DD-102         DD-364         DLG-11         DDG-42         DDG-72

July 5, 2010

Well, it looks like that time of the year again and I guess, considering everything that has happened over the past year, it hasn’t been too bad.

I guess that I will kick this edition off with a complaint. The last mailing of the newsletter ended with 57 returns as undeliverable as addressed and several had e-mail addresses that were no good. I would like to let everyone know that returned mail not only costs the price of postage to send it the first time but also costs the price of postage to return it. That amounts to 88 cents per newsletter. Please, if you have a change of snail mail or e-mail address, let me or the webmaster know so that we can get it incorporated into the system. Thanks again in advance.

In March the ship’s store got an order for a coffee mug from David W Russell from the 364. He sent a note about the passing of Margarito Gamboa and an article on the 364 on 7 Dec 44.

As follows.

I’m so sorry to see Gamboa’s name on the obituary list.

Gamboa saved my life and gun crew the day we were sunk. Two bombers came at us and Gamboa was 40 mm director operator. He hit the plane that exploded just before it hit us. Another plane came at us and he hit it also. I could see the pilot was trying to get the plane down to hit us but he missed by a few feet over our heads. I was the gun captain on number 3 5 inch 38. The pilot wanted to knock out 3 and 4 guns. That is what happened to 1 and 2. I have an article you might like about MAHAN 364 I am doing ok, however I am slowing down. I am pushing 90 years. DWR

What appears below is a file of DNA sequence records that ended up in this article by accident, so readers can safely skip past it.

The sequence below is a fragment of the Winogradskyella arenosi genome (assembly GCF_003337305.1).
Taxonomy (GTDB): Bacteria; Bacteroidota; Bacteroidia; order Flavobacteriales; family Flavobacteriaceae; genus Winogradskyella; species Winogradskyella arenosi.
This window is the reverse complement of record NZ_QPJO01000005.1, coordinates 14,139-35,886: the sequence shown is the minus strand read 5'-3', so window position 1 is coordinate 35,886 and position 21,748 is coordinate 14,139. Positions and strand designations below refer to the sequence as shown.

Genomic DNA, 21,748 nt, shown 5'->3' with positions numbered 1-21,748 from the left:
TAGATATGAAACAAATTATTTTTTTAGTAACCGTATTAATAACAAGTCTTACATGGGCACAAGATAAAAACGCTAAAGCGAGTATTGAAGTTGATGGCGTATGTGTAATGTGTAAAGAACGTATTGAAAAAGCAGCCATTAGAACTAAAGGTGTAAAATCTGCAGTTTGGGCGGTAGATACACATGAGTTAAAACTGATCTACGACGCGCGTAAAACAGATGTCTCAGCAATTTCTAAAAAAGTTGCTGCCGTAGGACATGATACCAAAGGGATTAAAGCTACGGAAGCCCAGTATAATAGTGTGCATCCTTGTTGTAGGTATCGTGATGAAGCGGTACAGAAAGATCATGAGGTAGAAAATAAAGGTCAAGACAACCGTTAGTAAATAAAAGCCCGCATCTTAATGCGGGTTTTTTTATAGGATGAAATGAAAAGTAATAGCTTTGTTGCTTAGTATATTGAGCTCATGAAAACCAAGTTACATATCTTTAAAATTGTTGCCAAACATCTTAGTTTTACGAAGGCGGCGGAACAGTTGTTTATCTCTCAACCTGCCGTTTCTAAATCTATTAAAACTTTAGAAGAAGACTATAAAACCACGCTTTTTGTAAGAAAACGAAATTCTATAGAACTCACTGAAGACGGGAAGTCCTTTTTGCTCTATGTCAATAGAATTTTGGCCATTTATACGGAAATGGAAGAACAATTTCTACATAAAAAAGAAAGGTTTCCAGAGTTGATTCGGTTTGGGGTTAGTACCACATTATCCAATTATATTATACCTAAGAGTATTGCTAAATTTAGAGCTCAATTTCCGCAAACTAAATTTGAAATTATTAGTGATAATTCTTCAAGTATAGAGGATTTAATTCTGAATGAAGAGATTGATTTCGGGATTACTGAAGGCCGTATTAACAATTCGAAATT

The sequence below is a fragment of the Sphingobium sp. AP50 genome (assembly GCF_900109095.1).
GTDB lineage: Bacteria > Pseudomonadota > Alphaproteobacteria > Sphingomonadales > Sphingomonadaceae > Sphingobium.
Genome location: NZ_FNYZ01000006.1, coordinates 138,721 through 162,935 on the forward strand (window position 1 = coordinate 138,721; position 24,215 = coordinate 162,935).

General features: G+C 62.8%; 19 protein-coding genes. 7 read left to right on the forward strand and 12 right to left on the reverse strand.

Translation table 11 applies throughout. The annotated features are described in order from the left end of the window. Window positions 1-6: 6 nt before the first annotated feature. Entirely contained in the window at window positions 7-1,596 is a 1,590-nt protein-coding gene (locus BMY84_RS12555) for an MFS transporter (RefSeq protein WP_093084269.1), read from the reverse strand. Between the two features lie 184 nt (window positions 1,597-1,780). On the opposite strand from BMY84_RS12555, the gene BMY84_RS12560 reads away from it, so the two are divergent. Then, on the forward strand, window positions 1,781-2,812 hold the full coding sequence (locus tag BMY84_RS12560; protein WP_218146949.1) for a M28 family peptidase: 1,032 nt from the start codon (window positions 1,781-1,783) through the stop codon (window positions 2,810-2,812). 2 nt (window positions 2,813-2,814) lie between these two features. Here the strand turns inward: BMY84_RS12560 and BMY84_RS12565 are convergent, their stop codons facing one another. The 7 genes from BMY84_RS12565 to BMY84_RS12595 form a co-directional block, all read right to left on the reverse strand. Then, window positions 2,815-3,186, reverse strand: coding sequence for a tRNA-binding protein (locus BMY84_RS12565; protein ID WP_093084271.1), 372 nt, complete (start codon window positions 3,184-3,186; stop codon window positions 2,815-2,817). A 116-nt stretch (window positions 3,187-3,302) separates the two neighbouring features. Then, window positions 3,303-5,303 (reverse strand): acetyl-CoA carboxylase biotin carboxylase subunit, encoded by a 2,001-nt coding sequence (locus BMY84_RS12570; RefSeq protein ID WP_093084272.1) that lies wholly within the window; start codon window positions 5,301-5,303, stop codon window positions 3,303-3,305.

And now the article: I don’t know what pub it comes from, it is a photocopy from page 125, Comets Ascending.

This incident of course, was Admiral Osishi’s answer to the complaints from the army and navy about the waste of suicide attacks. The fact was that they were not a waste at all.